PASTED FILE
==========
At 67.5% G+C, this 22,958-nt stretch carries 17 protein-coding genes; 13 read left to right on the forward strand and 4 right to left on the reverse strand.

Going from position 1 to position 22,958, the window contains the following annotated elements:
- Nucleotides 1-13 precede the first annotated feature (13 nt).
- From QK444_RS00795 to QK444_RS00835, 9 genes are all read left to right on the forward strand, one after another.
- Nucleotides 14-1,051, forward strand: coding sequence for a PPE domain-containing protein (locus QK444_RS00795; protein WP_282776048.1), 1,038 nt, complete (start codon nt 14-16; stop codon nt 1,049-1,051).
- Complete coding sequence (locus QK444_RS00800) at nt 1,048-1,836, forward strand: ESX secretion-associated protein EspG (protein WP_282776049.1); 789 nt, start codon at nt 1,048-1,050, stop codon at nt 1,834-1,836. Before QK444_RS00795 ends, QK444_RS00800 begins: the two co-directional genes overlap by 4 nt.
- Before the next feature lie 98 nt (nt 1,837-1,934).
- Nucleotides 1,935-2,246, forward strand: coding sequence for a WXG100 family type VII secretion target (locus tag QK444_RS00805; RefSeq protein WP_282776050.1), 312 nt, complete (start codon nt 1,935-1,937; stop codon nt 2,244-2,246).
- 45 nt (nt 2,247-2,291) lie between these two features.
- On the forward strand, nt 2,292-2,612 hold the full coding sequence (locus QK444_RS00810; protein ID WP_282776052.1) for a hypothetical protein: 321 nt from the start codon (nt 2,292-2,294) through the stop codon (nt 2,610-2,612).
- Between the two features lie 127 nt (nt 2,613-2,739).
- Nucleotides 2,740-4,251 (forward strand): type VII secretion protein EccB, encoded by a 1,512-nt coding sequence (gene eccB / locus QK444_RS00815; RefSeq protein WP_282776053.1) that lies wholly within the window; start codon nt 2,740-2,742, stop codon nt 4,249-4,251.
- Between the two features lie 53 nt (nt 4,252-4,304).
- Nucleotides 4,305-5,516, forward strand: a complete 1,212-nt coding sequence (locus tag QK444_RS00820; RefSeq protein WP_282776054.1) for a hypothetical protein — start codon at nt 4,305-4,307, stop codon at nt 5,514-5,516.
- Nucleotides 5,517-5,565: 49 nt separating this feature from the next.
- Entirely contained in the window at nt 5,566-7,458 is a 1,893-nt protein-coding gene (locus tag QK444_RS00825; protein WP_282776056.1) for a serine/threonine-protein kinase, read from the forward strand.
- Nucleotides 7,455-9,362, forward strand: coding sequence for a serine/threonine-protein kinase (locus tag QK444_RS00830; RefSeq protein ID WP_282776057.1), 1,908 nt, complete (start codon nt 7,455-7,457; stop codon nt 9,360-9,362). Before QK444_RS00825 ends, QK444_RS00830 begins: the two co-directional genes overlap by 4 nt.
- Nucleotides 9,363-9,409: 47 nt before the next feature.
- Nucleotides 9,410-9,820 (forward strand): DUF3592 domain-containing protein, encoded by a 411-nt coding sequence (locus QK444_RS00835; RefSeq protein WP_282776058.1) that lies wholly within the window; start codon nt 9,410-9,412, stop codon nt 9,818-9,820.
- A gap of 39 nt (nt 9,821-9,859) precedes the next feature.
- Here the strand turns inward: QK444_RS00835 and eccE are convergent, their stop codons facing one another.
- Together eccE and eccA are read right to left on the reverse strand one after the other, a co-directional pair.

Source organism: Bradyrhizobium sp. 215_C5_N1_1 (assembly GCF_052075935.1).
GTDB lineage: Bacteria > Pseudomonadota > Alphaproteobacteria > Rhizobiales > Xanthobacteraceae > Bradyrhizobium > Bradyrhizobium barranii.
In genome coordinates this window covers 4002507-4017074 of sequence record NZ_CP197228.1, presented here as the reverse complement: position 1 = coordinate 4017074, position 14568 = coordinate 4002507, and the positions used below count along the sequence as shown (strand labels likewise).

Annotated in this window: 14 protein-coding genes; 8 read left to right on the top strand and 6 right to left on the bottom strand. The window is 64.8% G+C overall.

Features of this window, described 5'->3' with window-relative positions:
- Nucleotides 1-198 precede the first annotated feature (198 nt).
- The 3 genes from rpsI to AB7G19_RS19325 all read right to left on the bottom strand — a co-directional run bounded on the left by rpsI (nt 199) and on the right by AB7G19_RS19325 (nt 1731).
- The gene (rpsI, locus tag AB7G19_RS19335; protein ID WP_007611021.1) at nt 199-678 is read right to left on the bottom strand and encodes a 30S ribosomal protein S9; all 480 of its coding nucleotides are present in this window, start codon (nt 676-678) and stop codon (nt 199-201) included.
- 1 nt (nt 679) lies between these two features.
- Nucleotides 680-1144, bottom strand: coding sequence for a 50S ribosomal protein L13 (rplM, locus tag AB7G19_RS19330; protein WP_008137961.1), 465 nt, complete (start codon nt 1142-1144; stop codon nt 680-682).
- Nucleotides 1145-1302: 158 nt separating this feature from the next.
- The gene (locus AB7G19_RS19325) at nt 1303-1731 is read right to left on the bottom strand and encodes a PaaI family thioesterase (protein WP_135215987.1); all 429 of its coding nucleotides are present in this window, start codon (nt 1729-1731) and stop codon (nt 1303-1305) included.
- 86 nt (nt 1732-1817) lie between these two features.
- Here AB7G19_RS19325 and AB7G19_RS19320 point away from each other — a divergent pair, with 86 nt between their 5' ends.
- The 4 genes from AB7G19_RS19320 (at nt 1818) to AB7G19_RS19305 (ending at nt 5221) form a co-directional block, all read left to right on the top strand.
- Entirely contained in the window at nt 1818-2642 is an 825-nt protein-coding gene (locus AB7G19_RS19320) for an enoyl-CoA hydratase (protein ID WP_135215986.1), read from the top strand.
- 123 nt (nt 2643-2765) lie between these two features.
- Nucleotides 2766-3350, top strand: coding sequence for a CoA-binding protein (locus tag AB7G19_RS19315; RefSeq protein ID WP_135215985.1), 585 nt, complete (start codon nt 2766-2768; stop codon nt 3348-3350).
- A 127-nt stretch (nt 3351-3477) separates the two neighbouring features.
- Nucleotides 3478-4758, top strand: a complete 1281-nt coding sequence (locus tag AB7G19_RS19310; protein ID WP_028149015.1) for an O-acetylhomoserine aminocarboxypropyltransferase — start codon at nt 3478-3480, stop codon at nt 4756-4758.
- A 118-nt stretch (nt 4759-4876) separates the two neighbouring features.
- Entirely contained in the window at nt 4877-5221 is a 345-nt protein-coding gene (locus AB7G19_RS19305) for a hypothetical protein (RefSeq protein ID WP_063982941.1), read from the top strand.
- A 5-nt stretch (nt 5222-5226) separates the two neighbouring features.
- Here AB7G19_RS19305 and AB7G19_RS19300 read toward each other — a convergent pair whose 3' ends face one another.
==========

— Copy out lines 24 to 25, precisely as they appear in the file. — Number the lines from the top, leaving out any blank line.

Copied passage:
GTDB lineage: Bacteria > Pseudomonadota > Alphaproteobacteria > Rhizobiales > Xanthobacteraceae > Bradyrhizobium > Bradyrhizobium barranii.
In genome coordinates this window covers 4002507-4017074 of sequence record NZ_CP197228.1, presented here as the reverse complement: position 1 = coordinate 4017074, position 14568 = coordinate 4002507, and the positions used below count along the sequence as shown (strand labels likewise).